Maybe a Pakistani author will write a book about it that will be nominated for the Man Booker award--whateverthehell that is.

Amar C. Bakshi:

JS, Mohsin was referring to sexual minorities feeling persecuted in their countries of origin, or people who felt they couldn't express the range of their sexuality in their country of origin. He's not saying all, but he's saying to some that liberty within America is very important. Race, I do not think, is the primary issue driving his statement.

Chaotician:

Vic,
You been watching 2 much hollywood! While I certainly agree we excel at destroying things; we are very poor at putting things back together! If I look at what has happened over the last 60 years; after the great generation of WW2 and things like the marshall plan; our results are pretty poor! With the possible exception of Yugoslavia, still undecided really, everything has pretty much been a very expensive failure militarily! Perhaps the military can claim some credit for the collapse of the USSR, but this is largely a result of the economic cost of matching our absurd military expenditures; not any battles!

I don't believe our citizens make very good soldiers; we only know how to shoot!

lmao:

vic.....thanks for the grand advice.....I'll remember it next time someone flies into a building and murders 2000+ people: we'll be patient because others have proved so adept at managing these sorts of minor distractions.

Mike Spehar:

A very large part of anti-Americanism is simply due to misunderstanding its nature. People often mistake America's gigantic influence as evidence of imperial designs. They then wonder why America often seems so inconsistent, even inept, in international affairs.

The truth is that America, as a political entity, is not imperialistic in intent or inclination. What many mistake as a conscious striving towards hegemony is actually the combined effect of many individual efforts. There is no overarching imperial design. Instead, there are tens of thousands of Americans all out to conquer their own small piece of the world, whether that small piece be selling a DVD or saving the oceans, building a factory or stopping AIDS. We don't have a plan, we have a thousand "enthusiasms," all being pursued with abandon, many in conflict with one another.

That is not to say that America has no permanent interests - we have a myriad interests. But even our interests usually lack complete consensus, leaving each to be sought after by separate groups of enthusiasts, whether they be China hands, EU buffs, globalists, friends of Israel, neocons, Arabists, or "realists." Each of these interests gets their share of attention, sometimes combining and reinforcing, sometimes competing, but never completely dominating our political will.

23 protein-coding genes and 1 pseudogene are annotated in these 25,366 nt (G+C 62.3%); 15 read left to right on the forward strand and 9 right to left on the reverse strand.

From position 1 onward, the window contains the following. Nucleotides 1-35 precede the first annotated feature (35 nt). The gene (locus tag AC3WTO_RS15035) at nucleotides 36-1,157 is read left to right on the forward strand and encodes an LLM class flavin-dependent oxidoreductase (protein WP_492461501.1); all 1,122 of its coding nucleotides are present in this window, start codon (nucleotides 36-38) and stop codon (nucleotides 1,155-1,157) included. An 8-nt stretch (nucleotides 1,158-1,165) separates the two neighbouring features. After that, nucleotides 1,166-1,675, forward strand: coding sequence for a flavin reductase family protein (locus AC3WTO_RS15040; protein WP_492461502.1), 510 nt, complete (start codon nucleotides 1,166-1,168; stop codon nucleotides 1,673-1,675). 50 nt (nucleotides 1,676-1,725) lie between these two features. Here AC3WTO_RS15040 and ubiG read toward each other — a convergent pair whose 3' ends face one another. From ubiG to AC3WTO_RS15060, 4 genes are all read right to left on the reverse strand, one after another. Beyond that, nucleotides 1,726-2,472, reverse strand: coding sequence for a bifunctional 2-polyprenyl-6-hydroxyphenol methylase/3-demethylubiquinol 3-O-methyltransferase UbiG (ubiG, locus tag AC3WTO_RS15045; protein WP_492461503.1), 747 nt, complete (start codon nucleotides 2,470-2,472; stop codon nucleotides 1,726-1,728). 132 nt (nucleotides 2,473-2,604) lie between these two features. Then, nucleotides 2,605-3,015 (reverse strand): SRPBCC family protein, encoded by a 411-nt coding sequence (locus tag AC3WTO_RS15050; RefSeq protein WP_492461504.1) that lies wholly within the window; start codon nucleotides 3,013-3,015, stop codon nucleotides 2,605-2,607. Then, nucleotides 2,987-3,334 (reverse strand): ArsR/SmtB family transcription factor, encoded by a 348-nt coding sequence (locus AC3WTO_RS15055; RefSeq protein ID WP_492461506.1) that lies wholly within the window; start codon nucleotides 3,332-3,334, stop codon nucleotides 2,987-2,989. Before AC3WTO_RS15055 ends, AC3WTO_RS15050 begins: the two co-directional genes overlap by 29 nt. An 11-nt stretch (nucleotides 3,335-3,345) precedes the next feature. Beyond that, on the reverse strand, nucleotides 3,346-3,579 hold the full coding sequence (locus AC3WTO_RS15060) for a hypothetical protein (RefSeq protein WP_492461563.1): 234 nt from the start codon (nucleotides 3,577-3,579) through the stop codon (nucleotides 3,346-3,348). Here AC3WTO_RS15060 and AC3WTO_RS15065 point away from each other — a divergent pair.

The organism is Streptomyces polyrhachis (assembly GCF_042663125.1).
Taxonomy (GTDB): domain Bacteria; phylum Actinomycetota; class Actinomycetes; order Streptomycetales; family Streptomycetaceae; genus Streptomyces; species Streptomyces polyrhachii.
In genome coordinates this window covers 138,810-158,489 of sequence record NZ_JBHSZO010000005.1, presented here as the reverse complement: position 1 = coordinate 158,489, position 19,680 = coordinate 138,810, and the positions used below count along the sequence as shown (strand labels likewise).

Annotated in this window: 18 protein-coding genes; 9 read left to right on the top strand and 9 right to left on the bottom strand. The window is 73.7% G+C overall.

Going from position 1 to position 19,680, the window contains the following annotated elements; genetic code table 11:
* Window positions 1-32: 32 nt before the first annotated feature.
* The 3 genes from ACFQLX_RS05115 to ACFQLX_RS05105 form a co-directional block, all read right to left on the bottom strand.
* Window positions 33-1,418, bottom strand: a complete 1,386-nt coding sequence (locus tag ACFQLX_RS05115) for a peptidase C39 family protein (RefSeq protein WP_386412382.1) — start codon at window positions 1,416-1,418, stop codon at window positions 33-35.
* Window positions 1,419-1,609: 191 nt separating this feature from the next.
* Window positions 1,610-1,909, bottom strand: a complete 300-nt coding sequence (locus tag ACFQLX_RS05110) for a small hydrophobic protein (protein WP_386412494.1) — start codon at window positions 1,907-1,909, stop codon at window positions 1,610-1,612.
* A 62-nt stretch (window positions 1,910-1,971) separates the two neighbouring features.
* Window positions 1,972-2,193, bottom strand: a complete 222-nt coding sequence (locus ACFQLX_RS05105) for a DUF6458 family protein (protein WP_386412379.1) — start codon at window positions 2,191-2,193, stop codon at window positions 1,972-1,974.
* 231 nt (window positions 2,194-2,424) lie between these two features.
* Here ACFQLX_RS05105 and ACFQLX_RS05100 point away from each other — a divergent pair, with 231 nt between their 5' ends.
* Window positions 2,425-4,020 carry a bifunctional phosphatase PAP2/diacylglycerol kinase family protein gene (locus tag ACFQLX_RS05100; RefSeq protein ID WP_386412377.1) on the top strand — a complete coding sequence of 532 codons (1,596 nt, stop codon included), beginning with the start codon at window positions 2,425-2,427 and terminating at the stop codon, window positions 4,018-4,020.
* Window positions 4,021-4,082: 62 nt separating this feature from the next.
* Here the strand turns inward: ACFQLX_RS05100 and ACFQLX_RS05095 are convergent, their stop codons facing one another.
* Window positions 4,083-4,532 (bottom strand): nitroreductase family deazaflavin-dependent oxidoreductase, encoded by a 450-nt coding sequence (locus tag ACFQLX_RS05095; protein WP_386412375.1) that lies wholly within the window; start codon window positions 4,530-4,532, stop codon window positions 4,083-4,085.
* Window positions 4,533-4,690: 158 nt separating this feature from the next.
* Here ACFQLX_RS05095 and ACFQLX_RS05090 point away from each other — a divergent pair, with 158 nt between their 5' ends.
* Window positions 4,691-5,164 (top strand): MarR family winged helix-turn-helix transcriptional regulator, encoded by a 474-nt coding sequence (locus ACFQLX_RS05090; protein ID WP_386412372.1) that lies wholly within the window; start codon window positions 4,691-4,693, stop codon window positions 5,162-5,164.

No wonder we are resented and admired, opposed and envied, and mostly misunderstood. What some mistake as the smothering cloak of a monolithic empire is actually a quilt of a hundred different cloths, all being sown enthusiasically, but without any single guiding purpose, save, perhaps, the desire to succeed.

lmao:

laughable...any notion of an "America"...of a shared ethos or people united in some common cultural, intellectual, spiritual bond.....is blind to the obvious. it's a comfortable abstraction that serves its critical purposes...but one only has to review cursorily what is happening in our Congress, courts and media to understand that THERE ARE NO UNIFIING AMERICAN themes or leaders.

as for the conflicted Mohsin...he can stick it where the sun don't shine. his efforts would be better directed toward becoming a change agent in a Middle East led by despotic, murderous autocrats - for decades on end - than on whether or not the police powers of the American government should be used to extract even more labor hours from me to finance universal health care.

Vic van Meter:

America's a beautiful place to live. It's probably also produced the most cynical people on Earth. Lord knows in fifty years all those people who grew up not trusting their government are going to be all that are left running it. Which is going to lead to an interesting conundrum.

It's funny, because the things most foreigners hate about America, Americans REALLY hate about America. Your average American wouldn't care much about the Middle East as long as the oil keeps coming and no one flies a plane into us. I know I don't shed daily tears about the state of life down there (not that I don't think it's horrible, I'm just being honest here). So I'd say the majority of people in America would like to forget about humanitarian crises and just draw out of world affairs.